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  • Research
  • Open Access
  • Open Peer Review

Uptake and outcome of manuscripts in Nature journals by review model and author characteristics

Research Integrity and Peer Review20183:5

https://doi.org/10.1186/s41073-018-0049-z

  • Received: 26 January 2018
  • Accepted: 17 July 2018
  • Published:
Open Peer Review reports

Abstract

Background

Double-blind peer review has been proposed as a possible solution to avoid implicit referee bias in academic publishing. The aims of this study are to analyse the demographics of corresponding authors choosing double-blind peer review and to identify differences in the editorial outcome of manuscripts depending on their review model.

Methods

Data includes 128,454 manuscripts received between March 2015 and February 2017 by 25 Nature-branded journals. We investigated the uptake of double-blind review in relation to journal tier, as well as gender, country, and institutional prestige of the corresponding author. We then studied the manuscripts’ editorial outcome in relation to review model and author’s characteristics. The gender (male, female, or NA) of the corresponding authors was determined from their first name using a third-party service (Gender API). The prestige of the corresponding author’s institutions was measured from the data of the Global Research Identifier Database (GRID) by dividing institutions in three prestige groups with reference to the 2016 Times Higher Education (THE) ranking. We employed descriptive statistics for data exploration, and we tested our hypotheses using Pearson’s chi-square and binomial tests. We also performed logistic regression modelling with author update, out-to-review, and acceptance as response, and journal tier, author gender, author country, and institution as predictors.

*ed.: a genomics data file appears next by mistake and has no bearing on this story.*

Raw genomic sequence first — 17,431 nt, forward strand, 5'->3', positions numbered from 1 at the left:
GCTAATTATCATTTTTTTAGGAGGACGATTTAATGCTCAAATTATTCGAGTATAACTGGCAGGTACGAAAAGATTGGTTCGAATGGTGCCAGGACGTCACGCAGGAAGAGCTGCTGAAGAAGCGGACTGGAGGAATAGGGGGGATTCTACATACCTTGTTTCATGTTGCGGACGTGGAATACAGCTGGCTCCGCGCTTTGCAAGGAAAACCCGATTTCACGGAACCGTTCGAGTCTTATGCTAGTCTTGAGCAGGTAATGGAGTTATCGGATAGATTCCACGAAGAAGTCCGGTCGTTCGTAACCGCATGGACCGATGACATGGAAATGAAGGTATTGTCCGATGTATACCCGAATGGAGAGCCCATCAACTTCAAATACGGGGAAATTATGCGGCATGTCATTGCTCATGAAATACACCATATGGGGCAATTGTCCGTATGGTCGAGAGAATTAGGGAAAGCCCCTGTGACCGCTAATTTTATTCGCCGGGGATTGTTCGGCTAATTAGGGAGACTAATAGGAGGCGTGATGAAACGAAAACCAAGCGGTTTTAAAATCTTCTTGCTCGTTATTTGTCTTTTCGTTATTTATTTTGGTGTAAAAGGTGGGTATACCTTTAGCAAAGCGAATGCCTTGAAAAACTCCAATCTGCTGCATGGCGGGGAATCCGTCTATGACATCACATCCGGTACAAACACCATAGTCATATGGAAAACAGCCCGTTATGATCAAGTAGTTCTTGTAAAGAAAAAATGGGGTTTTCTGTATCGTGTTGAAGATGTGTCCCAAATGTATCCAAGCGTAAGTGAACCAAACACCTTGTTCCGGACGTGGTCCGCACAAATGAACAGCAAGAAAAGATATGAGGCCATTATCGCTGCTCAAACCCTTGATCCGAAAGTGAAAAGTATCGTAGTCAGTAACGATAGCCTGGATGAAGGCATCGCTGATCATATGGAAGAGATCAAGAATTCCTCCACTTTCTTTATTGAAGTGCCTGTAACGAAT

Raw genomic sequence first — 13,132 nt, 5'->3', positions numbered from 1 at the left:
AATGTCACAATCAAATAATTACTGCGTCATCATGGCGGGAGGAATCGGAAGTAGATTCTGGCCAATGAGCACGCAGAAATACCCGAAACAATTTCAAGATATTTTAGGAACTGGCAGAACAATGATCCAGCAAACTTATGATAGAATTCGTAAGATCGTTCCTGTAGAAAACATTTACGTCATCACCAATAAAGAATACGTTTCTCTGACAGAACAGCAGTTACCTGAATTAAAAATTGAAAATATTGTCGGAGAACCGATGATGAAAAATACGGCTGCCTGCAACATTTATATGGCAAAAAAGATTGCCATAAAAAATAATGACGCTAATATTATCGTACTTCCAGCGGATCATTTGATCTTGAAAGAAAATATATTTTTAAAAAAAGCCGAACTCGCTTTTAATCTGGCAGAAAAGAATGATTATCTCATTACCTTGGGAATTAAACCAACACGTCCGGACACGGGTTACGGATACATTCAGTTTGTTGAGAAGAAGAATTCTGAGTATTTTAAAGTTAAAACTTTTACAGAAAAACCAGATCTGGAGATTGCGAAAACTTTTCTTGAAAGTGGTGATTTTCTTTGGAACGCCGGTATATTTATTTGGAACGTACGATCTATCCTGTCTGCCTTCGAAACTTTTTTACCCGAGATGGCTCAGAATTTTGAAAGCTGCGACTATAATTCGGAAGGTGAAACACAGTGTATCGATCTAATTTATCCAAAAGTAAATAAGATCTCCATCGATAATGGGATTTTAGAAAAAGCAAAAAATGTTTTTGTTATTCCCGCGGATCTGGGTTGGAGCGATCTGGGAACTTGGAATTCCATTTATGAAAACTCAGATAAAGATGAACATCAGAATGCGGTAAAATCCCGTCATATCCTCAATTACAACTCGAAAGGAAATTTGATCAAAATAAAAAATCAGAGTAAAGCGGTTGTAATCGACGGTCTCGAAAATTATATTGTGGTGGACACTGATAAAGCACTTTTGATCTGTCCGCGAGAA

Results

Author uptake for double-blind submissions was 12% (12,631 out of 106,373). We found a small but significant association between journal tier and review type (p value < 0.001, Cramer’s V = 0.054, df = 2). We had gender information for 50,533 corresponding authors and found no statistically significant difference in the distribution of peer review model between males and females (p value = 0.6179). We had 58,920 records with normalised institutions and a THE rank, and we found that corresponding authors from the less prestigious institutions are more likely to choose double-blind review (p value < 0.001, df = 2, Cramer’s V = 0.106). In the ten countries with the highest number of submissions, we found a large significant association between country and review type (p value < 0.001, df = 10, Cramer’s V = 0.189). The outcome both at first decision and post review is significantly more negative (i.e. a higher likelihood for rejection) for double-blind than single-blind papers (p value < 0.001, df = 1, Cramer’s V = 0.112 for first decision; p value < 0.001; df = 1, Cramer’s V = 0.082 for post-review decision).

Conclusions

The proportion of authors that choose double-blind review is higher when they submit to more prestigious journals, they are affiliated with less prestigious institutions, or they are from specific countries; the double-blind option is also linked to less successful editorial outcomes.

Keywords

  • Double-blind peer review
  • Peer review bias
  • Gender bias
  • Acceptance rate
  • Nature journals
  • Implicit bias

Background